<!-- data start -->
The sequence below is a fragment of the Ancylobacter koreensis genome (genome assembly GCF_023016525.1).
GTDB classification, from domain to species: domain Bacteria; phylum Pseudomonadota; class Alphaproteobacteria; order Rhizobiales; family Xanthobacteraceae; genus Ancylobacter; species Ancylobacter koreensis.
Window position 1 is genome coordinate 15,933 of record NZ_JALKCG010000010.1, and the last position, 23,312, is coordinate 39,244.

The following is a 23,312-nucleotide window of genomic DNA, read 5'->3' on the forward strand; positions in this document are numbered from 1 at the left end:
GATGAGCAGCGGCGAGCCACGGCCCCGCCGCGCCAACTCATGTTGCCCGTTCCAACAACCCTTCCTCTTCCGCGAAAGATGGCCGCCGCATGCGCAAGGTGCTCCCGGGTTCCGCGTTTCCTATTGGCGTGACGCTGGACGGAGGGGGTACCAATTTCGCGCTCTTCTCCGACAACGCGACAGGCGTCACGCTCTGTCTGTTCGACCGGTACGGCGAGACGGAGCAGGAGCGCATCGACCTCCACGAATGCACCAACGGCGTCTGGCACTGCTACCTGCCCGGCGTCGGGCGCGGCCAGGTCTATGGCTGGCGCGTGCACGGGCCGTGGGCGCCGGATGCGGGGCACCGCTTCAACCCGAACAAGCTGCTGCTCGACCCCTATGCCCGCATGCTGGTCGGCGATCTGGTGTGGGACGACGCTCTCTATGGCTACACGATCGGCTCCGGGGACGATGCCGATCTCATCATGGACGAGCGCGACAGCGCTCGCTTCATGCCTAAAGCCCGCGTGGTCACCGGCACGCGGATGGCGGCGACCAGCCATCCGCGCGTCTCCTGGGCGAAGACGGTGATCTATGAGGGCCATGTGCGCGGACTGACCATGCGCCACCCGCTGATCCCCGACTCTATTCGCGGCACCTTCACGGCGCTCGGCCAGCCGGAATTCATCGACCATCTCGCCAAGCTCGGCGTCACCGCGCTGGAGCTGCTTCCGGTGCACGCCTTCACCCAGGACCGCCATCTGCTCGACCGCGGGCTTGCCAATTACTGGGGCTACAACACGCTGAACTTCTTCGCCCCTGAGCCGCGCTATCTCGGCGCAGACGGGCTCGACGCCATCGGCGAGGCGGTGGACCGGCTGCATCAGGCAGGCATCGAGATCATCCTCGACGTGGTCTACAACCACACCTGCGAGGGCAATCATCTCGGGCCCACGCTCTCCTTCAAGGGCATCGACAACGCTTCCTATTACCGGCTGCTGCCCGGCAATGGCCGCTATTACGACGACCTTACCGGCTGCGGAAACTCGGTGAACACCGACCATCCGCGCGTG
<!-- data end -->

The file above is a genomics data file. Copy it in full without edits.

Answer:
The sequence below is a fragment of the Ancylobacter koreensis genome (genome assembly GCF_023016525.1).
GTDB classification, from domain to species: domain Bacteria; phylum Pseudomonadota; class Alphaproteobacteria; order Rhizobiales; family Xanthobacteraceae; genus Ancylobacter; species Ancylobacter koreensis.
Window position 1 is genome coordinate 15,933 of record NZ_JALKCG010000010.1, and the last position, 23,312, is coordinate 39,244.

The following is a 23,312-nucleotide window of genomic DNA, read 5'->3' on the forward strand; positions in this document are numbered from 1 at the left end:
GATGAGCAGCGGCGAGCCACGGCCCCGCCGCGCCAACTCATGTTGCCCGTTCCAACAACCCTTCCTCTTCCGCGAAAGATGGCCGCCGCATGCGCAAGGTGCTCCCGGGTTCCGCGTTTCCTATTGGCGTGACGCTGGACGGAGGGGGTACCAATTTCGCGCTCTTCTCCGACAACGCGACAGGCGTCACGCTCTGTCTGTTCGACCGGTACGGCGAGACGGAGCAGGAGCGCATCGACCTCCACGAATGCACCAACGGCGTCTGGCACTGCTACCTGCCCGGCGTCGGGCGCGGCCAGGTCTATGGCTGGCGCGTGCACGGGCCGTGGGCGCCGGATGCGGGGCACCGCTTCAACCCGAACAAGCTGCTGCTCGACCCCTATGCCCGCATGCTGGTCGGCGATCTGGTGTGGGACGACGCTCTCTATGGCTACACGATCGGCTCCGGGGACGATGCCGATCTCATCATGGACGAGCGCGACAGCGCTCGCTTCATGCCTAAAGCCCGCGTGGTCACCGGCACGCGGATGGCGGCGACCAGCCATCCGCGCGTCTCCTGGGCGAAGACGGTGATCTATGAGGGCCATGTGCGCGGACTGACCATGCGCCACCCGCTGATCCCCGACTCTATTCGCGGCACCTTCACGGCGCTCGGCCAGCCGGAATTCATCGACCATCTCGCCAAGCTCGGCGTCACCGCGCTGGAGCTGCTTCCGGTGCACGCCTTCACCCAGGACCGCCATCTGCTCGACCGCGGGCTTGCCAATTACTGGGGCTACAACACGCTGAACTTCTTCGCCCCTGAGCCGCGCTATCTCGGCGCAGACGGGCTCGACGCCATCGGCGAGGCGGTGGACCGGCTGCATCAGGCAGGCATCGAGATCATCCTCGACGTGGTCTACAACCACACCTGCGAGGGCAATCATCTCGGGCCCACGCTCTCCTTCAAGGGCATCGACAACGCTTCCTATTACCGGCTGCTGCCCGGCAATGGCCGCTATTACGACGACCTTACCGGCTGCGGAAACTCGGTGAACACCGACCATCCGCGCGTG